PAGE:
Corn dogs run in the family

From the East Oregonian
November 5, 2005
Article by Allison Cox
Photos by E.J. Harris

Familiar food stand makes 37th appearance

Bernard Lind with Linds Concessions in PendletonPENDLETON - While he doesn't live in the area, Bernard Lind, of Cowiche, Wash., is committed to the people of Pendleton and the surrounding communities.

His commitment is demonstrated each year when he braves the cold and brings his corn dog stand to the parking lot of Rite Aid.

"Dad started to corn dog business in 1949," Lind said of his father, Frances, who passed away in 2004. "This is our 37th year here in Pendleton."

Lind, the only son of Francis Lind and his wife, Dolores Lind, who still lives in Umatilla, said when he's gone, the tradition may die with him.

Bernard Lind the Corn Dog ManThat's why he has the same dream his father had - to market the corn dog mix to customers nationwide.

"You sit here for a month and you hear 50 times a day that people only eat corn dogs once a year, and it's ours," Lind said. "My hope some day is for Pendleton to not only be known for the Round-Up but for the corn dog mix that's known all over the United States."

"We get quite a few questions from customers who come here and want to know when he's coming," said Rite Aid Manager, John Bieker. "They look forward to it."

Bieker, who has worked at Rite Aid for nine years, said that although he doesn't usually eat corn dogs, the ones offered by Lind "sure taste good."

Lind comes to Pendleton during Round-Up, but said that is a different crowd.

We'll do well at the Round-Up, but it would take four seasons to sell as many corn dogs as we sell here at Rite Aid in one season," Lind said. "The crowd here, only about 20 percent of them, go to the Round-Up. If you told my crowd here that the foot-longs go for $4 at the Round-Up they'd probably pass out."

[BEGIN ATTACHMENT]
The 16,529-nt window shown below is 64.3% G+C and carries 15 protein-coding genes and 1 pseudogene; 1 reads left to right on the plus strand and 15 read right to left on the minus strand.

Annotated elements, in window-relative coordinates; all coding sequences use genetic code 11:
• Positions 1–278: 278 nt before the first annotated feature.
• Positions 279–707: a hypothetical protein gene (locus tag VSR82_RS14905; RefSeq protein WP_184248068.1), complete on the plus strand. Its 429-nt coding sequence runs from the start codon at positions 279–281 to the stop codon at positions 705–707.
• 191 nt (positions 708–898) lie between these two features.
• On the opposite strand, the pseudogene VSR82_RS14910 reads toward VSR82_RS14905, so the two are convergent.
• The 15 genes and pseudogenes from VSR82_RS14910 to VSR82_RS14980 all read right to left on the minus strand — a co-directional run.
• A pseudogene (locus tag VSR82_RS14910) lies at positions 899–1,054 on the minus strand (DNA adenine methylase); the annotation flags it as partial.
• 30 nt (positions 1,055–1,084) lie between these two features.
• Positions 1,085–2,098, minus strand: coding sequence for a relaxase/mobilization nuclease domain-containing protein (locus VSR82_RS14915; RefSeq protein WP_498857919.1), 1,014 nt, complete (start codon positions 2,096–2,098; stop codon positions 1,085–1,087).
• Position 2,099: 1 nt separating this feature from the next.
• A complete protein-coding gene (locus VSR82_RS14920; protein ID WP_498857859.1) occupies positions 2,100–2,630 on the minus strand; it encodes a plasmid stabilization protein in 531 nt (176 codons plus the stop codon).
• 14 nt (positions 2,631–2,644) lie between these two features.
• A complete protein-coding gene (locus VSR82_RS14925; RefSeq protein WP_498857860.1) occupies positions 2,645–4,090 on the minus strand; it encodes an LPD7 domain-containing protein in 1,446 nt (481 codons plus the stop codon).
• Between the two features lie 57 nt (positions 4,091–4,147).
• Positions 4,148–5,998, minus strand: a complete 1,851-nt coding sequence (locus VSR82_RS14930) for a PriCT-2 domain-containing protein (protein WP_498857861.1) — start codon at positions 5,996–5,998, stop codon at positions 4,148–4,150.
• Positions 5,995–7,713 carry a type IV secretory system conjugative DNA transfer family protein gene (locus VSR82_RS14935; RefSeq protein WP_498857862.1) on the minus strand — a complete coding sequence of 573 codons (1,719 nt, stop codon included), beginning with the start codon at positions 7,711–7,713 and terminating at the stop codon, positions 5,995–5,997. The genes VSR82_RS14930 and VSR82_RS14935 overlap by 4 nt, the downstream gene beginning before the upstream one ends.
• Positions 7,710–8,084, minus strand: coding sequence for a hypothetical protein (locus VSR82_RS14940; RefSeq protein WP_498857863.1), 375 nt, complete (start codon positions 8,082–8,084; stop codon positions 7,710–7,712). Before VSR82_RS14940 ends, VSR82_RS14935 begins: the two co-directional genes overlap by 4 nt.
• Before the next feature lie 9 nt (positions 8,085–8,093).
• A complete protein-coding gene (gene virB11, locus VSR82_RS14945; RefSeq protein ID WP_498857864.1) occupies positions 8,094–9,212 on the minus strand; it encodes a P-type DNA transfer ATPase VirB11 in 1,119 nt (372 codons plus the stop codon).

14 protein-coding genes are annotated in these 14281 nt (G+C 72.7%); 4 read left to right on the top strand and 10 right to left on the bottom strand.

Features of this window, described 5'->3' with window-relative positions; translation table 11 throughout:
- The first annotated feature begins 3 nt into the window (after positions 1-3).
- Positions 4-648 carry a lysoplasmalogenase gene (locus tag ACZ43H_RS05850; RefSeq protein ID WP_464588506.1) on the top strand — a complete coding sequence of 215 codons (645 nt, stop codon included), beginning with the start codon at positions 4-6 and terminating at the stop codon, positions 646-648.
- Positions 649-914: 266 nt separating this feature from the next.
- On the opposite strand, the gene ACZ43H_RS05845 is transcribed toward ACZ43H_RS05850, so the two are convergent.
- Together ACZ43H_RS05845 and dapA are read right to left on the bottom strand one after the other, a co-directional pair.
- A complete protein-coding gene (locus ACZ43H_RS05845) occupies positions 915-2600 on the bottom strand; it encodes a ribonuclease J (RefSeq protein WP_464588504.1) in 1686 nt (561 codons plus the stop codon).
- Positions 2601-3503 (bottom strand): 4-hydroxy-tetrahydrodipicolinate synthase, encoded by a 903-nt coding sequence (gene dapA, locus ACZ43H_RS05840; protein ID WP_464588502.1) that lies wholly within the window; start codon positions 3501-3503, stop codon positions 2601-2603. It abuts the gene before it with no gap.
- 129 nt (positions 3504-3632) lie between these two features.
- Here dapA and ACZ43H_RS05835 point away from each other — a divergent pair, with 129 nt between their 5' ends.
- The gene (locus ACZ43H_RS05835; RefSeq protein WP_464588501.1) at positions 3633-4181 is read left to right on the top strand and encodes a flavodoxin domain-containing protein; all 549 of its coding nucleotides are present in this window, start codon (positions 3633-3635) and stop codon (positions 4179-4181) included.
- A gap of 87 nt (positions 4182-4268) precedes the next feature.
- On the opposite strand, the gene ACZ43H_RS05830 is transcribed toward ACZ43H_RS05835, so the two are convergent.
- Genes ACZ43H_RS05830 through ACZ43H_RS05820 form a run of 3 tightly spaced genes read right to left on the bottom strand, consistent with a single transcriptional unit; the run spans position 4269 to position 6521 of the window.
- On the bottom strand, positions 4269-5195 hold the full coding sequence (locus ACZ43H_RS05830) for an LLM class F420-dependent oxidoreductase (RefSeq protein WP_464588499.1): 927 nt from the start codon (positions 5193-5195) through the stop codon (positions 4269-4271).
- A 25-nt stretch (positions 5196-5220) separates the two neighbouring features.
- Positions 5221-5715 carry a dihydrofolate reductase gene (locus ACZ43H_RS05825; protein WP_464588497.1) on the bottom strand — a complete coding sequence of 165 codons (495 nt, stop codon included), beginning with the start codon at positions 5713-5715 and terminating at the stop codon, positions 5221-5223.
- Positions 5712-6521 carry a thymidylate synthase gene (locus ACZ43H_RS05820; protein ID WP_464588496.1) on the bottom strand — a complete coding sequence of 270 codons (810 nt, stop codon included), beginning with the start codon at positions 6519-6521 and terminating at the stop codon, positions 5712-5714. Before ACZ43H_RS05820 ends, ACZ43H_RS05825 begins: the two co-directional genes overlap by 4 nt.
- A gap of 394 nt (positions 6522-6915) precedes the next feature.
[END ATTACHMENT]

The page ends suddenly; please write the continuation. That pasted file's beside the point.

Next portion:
It's all about volume, according to Lind, and the volume during the holiday season is good enough to keep things going.

"I haven't changed the price," Lind said of holiday sales. "It's the same as when dad retired. I think it's been the same price for 14 years."

Lind said he misses his father, even after two years. He's concerned that, as his father's only son and with no children of his own, the tradition of the corn dog stand will die with him, leaving the masses gourmet corn-dogless.

"People don't realize," said Lind's mother, a retired Umatilla school teacher. "They're all hand-dipped. There's nothing like them anywhere."

"I won't be here forever," Lind said of the future of the stand. "It would be nice to be able to sell the mix, packaged with the history on the back, to people in the grocery store."

But that's expensive and complicated. For now, he mixes up 250 pound batches of dry mix, which he goes through in two days. He said he gets orders en masse from organizations including schools and the courthouse, and days in the stand can turn into 12-hour marathons.

"When it turns into a real winter, 10 below, the river freezes, we're still open, "Lind said. "This trailer's wide open, you've really got to be devoted. People who don't eat corn dogs look at you like your crazy, but you've got to be open."

Now that's commitment.

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